1. Power Down
The soft blue glow from a cell phone, tablet, or digital clock on your bedside table may hurt your sleep.
Tip: Turn off TVs, computers, and other blue-light sources an hour before you go to bed. Cover any displays you can't shut off.
2. Nix Naps
You’ll rest better at night. But if you have to snooze while the sun's up, keep it to 20 minutes or less. Nap in the early part of the day.
Tip: Overcome an afternoon energy slump with a short walk, a glass of ice water, or a phone call with a friend.
3. Block Your Clock
Do you glance at it several times a night? That can make your mind race with thoughts about the day to come, which can keep you awake .
Tip: Put your alarm clock in a drawer, under your bed, or turn it away from view.
4. Try a Leg Pillow for Back Pain
Your lower back may not hurt enough to wake you up, but mild pain can disturb the deep, restful stages of sleep. Put a pillow between your legs to align your hips better and stress your lower back less.
Tip: Do you sleep on your back? Tuck a pillow under your knees to ease pain.
5. Put Your Neck in 'Neutral'
Blame your pillow if you wake up tired with a stiff neck. It should be just the right size -- not too fat and not too flat -- to support the natural curve of your neck when you're resting on your back. Do you sleep on your side? Line your nose up with the center of your body. Don’t snooze on your stomach. It twists your neck.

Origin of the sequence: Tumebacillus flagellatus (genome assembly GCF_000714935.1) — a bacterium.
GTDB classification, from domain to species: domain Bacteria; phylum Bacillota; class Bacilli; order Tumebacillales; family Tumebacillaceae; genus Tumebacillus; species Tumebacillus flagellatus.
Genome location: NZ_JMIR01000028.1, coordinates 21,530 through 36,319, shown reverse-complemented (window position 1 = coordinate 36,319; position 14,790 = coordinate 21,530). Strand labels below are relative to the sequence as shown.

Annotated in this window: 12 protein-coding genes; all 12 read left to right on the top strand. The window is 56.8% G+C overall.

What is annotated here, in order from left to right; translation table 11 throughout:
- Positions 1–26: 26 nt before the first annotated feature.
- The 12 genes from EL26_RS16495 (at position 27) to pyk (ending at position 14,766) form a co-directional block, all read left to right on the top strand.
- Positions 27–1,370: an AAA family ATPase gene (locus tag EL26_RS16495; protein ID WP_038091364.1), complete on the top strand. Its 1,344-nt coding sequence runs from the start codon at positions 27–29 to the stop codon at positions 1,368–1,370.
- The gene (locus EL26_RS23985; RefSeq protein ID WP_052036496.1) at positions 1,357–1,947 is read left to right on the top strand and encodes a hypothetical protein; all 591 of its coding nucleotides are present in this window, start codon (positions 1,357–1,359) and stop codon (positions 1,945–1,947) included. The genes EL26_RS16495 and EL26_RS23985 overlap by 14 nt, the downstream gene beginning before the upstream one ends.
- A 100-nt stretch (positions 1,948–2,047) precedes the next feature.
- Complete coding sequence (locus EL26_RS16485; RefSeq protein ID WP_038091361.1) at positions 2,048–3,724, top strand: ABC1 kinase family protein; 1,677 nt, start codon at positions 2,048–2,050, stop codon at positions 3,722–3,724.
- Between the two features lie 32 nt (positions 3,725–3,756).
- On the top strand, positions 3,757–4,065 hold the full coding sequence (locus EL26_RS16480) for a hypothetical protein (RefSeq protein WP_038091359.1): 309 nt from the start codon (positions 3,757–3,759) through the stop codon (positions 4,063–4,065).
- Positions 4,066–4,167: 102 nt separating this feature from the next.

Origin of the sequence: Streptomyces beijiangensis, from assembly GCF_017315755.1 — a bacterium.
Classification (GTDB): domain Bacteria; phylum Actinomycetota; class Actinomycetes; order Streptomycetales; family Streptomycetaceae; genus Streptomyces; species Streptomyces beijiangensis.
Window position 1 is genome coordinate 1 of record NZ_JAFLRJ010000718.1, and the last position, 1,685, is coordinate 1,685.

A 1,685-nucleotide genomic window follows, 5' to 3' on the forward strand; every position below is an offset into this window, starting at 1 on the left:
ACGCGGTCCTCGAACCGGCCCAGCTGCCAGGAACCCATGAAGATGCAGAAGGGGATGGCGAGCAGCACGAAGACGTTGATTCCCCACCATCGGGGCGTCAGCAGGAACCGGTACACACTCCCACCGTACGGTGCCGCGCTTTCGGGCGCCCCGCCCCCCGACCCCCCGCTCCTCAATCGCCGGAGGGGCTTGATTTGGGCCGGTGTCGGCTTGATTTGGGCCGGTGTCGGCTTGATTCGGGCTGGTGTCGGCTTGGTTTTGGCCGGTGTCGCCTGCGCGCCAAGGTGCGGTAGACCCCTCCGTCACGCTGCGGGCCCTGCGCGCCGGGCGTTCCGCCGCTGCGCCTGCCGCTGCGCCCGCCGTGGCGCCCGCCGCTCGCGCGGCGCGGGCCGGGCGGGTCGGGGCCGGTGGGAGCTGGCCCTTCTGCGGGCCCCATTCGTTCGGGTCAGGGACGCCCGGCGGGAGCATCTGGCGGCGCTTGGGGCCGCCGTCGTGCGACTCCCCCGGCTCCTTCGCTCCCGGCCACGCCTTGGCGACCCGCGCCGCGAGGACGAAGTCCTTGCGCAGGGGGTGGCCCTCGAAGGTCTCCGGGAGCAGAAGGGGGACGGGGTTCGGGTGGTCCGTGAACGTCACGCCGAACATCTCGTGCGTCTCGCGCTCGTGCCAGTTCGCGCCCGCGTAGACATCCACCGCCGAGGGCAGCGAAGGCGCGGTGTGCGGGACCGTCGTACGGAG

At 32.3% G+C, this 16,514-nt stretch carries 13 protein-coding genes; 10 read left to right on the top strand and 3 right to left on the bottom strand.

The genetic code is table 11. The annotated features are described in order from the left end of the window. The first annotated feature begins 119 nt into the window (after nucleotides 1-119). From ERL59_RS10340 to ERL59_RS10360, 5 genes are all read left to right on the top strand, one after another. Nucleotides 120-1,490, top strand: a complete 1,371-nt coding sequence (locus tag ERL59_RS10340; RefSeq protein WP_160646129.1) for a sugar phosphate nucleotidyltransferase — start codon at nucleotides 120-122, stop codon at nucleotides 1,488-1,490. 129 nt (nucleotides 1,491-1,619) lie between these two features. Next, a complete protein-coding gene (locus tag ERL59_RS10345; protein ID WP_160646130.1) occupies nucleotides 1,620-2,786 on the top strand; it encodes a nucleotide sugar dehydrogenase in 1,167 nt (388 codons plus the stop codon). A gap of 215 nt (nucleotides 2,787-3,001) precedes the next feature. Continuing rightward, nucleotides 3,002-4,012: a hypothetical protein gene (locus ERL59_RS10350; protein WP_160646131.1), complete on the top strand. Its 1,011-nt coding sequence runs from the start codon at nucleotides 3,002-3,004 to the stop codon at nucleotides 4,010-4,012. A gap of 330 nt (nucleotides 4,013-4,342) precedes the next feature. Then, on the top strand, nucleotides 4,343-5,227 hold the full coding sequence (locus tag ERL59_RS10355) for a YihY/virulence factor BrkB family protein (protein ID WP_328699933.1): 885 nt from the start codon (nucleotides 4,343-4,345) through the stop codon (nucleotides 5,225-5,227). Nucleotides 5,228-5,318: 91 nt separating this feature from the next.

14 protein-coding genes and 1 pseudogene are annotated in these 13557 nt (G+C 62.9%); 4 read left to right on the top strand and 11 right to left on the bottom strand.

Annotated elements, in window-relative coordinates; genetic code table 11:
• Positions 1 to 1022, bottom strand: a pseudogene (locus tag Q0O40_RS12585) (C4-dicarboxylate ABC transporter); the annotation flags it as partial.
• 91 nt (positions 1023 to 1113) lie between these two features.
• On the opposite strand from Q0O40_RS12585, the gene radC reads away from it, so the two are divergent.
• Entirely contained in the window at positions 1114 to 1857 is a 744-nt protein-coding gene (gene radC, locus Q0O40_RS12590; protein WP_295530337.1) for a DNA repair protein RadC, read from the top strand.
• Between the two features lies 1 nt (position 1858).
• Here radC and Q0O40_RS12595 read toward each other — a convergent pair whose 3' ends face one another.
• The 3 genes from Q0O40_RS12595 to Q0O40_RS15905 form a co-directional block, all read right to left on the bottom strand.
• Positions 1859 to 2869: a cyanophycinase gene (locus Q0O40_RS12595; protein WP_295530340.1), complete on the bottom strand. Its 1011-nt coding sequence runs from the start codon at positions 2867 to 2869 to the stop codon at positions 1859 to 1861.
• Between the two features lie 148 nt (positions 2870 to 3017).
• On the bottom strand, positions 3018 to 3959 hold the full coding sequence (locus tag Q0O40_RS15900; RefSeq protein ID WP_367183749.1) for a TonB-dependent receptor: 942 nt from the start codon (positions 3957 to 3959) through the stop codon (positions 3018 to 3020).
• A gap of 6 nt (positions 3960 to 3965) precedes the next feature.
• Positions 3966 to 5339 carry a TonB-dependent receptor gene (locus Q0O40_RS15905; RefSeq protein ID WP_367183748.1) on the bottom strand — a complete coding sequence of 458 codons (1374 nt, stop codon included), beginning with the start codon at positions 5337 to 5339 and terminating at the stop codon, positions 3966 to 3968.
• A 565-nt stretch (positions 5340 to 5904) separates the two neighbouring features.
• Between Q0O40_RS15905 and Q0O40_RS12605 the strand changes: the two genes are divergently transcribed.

Tip: Use good posture before bed, too. Don't crane your neck to watch TV.
6. Seal Your Mattress
Sneezes, sniffles, and itchiness from allergies can lead to lousy shut-eye. Your mattress may hold the cause. Over time, it can fill with mold, dust mite droppings, and other allergy triggers. Seal your mattress, box springs, and pillows to avoid them.
Tip: Air-tight, plastic, dust-proof covers work best.
7. Save Your Bed for Sleep and Sex
Your bedroom should feel relaxing. Don’t sit in bed and work, surf the Internet, or watch TV.
Tip: The best sleep temperature for most people is between 68 and 72 degrees.